Sarah Fathima Mohammed
San Jose, California
The Harker School
i just wanted to memorize the sanctity of permission.
so i whittled my body into a golden cathedral, beating
soft & shuddering, just to prove there was something
buried in the valleys of my form that could not be
trespassed & abandoned, again & again. just to prove
i was heavy as powdered red brick, holiness gleaming
pure & unmarked. just to prove the world allowed dual
entry: i could baptize a mouth swollen like a stained
plum on the marble of my spine as gaping dawn, split
wide open. or i could pull away like melted petals,
watching dusk settle into the temple of my body.
in this world, i thought i would no longer lay frozen
within myself, wild & afraid, arms splayed
like scattered ellipsis. because what mattered
most was not the shape of the church but the warmth
inside its spilling veins: my heart pebbled with the heat
of hazy maple armor running thin as cello strings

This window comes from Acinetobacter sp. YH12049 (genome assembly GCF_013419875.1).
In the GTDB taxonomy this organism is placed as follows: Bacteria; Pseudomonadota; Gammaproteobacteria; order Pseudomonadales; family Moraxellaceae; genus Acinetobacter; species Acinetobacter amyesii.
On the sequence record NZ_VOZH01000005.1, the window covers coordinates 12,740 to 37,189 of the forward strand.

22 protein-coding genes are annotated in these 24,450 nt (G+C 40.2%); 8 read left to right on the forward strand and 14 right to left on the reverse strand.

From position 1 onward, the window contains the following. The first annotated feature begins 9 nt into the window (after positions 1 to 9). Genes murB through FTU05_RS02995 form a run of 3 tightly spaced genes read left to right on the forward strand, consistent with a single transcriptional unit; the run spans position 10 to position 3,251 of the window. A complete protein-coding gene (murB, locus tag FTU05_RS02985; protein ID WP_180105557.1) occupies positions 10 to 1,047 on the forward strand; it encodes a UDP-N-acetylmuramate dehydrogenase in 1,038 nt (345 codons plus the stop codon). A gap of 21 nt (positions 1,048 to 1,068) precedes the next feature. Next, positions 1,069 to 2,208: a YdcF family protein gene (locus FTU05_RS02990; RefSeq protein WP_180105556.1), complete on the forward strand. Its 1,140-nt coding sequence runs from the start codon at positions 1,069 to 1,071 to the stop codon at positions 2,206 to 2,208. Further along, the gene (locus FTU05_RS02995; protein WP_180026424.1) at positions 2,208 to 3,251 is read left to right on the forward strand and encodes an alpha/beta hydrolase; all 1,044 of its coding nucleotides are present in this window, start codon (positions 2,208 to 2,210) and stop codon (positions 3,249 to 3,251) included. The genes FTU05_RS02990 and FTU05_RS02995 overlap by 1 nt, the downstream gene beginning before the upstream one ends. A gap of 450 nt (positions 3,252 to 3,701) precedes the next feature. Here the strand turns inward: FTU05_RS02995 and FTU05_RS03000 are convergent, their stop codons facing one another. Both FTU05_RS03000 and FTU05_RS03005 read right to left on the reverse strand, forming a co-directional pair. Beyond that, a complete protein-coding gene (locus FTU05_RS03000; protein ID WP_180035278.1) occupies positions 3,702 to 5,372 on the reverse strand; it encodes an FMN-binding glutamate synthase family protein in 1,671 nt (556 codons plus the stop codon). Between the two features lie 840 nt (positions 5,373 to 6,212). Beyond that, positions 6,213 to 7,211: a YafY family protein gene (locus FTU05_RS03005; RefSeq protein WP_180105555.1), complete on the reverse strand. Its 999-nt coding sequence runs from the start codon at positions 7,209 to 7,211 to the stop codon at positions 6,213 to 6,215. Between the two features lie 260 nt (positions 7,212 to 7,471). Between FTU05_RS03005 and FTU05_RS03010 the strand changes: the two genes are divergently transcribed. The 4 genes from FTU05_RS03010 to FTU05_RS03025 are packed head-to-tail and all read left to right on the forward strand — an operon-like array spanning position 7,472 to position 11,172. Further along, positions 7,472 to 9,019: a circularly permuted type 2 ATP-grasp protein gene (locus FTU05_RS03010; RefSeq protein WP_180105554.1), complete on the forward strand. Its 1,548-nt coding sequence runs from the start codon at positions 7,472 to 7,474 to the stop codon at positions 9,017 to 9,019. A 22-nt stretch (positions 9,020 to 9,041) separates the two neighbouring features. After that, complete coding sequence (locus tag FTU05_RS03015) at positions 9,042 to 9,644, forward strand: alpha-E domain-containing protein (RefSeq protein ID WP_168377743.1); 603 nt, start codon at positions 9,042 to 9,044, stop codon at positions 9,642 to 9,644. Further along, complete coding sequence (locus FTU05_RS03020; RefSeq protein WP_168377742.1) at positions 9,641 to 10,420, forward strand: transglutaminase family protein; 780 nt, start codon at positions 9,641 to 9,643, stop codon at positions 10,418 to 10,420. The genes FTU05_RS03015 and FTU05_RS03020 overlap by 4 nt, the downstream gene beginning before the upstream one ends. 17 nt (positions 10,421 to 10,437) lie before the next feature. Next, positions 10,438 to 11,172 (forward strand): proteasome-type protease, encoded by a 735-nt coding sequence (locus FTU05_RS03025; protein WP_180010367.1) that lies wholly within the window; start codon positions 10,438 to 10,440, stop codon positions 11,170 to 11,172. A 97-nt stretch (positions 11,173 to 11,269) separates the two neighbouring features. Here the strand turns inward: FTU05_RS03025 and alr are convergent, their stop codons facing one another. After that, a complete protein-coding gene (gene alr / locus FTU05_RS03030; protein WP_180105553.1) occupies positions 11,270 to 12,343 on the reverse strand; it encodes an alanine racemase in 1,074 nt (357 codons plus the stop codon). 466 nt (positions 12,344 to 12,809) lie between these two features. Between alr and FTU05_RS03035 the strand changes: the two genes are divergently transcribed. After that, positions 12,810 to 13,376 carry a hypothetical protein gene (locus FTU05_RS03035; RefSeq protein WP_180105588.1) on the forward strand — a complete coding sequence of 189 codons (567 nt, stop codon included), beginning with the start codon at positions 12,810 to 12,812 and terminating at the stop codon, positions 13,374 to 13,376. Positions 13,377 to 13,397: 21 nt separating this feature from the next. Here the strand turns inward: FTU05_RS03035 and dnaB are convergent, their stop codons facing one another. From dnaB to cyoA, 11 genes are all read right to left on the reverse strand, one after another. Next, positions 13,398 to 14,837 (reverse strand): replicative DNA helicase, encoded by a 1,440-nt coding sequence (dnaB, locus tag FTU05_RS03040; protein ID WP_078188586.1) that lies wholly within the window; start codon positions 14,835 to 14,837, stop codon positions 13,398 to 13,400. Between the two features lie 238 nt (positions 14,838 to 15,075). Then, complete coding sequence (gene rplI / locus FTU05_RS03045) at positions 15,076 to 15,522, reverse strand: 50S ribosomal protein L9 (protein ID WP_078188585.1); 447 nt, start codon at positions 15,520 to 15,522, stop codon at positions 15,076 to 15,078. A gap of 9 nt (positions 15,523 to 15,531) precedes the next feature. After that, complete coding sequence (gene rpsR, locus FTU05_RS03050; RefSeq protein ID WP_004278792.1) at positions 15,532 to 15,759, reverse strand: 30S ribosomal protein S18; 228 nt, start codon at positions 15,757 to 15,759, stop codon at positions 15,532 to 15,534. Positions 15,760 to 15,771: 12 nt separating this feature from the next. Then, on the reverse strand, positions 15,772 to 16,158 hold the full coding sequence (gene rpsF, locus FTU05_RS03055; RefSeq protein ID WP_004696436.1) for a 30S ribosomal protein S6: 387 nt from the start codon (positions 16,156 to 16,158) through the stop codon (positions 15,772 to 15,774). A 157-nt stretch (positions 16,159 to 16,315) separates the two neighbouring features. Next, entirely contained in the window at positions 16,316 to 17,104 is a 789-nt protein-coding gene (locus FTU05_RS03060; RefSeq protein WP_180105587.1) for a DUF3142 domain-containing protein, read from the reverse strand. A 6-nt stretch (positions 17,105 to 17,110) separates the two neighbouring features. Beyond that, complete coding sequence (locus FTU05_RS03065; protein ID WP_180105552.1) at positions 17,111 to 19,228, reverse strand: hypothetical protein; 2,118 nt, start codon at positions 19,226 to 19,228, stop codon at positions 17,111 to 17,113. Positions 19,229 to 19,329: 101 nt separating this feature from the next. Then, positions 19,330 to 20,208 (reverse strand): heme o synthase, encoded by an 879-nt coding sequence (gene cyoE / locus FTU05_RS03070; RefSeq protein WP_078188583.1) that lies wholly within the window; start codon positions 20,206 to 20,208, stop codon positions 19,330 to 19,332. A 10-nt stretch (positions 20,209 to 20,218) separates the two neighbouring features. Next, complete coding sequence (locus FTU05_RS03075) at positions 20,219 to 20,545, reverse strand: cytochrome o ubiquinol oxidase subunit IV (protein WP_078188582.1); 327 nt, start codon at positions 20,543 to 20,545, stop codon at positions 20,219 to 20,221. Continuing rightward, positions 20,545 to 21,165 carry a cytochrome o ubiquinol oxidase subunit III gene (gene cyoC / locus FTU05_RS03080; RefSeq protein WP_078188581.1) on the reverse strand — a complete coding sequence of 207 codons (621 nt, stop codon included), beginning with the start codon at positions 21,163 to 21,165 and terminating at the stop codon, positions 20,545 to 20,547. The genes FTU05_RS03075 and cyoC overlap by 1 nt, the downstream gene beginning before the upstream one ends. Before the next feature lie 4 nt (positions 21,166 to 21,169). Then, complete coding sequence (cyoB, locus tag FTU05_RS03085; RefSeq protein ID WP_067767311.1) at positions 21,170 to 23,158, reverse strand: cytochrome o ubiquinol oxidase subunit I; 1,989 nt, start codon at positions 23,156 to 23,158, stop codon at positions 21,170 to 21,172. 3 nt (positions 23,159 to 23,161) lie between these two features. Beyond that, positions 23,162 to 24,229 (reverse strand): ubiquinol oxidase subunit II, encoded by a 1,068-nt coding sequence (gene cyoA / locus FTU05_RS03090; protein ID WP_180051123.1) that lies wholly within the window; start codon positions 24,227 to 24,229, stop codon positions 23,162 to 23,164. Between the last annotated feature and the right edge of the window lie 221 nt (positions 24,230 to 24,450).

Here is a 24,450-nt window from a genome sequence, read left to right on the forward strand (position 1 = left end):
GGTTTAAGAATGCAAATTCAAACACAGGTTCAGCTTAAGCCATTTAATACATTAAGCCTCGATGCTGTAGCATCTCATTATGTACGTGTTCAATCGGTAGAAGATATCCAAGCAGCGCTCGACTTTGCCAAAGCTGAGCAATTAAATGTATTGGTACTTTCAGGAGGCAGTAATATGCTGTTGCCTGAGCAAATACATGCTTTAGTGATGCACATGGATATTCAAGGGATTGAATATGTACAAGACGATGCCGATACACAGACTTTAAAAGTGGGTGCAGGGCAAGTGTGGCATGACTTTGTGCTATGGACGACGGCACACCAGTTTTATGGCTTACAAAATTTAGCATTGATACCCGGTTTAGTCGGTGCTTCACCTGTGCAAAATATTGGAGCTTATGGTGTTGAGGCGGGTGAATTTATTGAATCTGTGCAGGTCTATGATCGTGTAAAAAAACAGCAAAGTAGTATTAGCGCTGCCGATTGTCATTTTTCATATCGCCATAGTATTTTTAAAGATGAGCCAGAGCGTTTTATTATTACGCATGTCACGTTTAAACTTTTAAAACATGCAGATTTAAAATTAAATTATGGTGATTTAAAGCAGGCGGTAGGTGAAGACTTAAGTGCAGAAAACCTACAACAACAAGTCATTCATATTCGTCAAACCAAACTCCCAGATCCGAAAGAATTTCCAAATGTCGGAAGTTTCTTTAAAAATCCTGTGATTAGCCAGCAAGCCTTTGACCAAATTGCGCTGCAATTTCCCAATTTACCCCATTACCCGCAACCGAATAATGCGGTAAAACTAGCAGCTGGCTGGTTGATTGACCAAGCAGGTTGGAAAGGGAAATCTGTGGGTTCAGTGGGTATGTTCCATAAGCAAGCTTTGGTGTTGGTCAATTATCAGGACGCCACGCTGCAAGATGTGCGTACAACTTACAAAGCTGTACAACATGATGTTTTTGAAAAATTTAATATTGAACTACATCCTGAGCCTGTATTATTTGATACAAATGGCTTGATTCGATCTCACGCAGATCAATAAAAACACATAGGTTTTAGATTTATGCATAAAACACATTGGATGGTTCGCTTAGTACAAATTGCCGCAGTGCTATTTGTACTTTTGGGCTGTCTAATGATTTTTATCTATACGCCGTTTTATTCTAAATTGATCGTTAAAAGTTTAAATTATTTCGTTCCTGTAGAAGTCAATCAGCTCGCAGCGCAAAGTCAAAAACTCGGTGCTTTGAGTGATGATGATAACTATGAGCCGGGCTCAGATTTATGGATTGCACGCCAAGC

but sonorous like the aching shadows of possession
through the stained-glass panes, flush with light.
outside, the sun dripped freely down the crevices
of the earth, burning & forbidden. the thighs
of the hinterlands whispered my name in the dark,
possibility shuttering in & out. i thought my body
became a shrine, worshipped & protected for the sake
of itself. but the fire-lipped shackles of womanhood
never fell away. & the next bitter night, i was pressed
back on another bed that wasn’t mine, frayed cotton
sheets moving in sluggish timbre, yielding like drowning
water. undulating again & again.
In "temple body," the author uses the metaphor of a cathedral to explore our ownership of our bodies, and when they are violated against our will. Flush with figurative language and unapologetic emotion, the poem grips all of the reader's senses and refuses to let go.
Sarah Fathima Mohammed is a brown, Muslim-American writer from the San Francisco Bay Area. Her work appears or is forthcoming in DIALOGIST, Diode, Apprentice Writer, and elsewhere. She has been recognized by the Alliance for Young Artists & Writers, the Poetry Society of the UK, and the National Poetry Quarterly’s Editors’ Choice Prize, among others. When she is not writing, she serves as managing editor for The Aurora Review and genre editor for Polyphony Lit.
ABOUT THE AUTHOR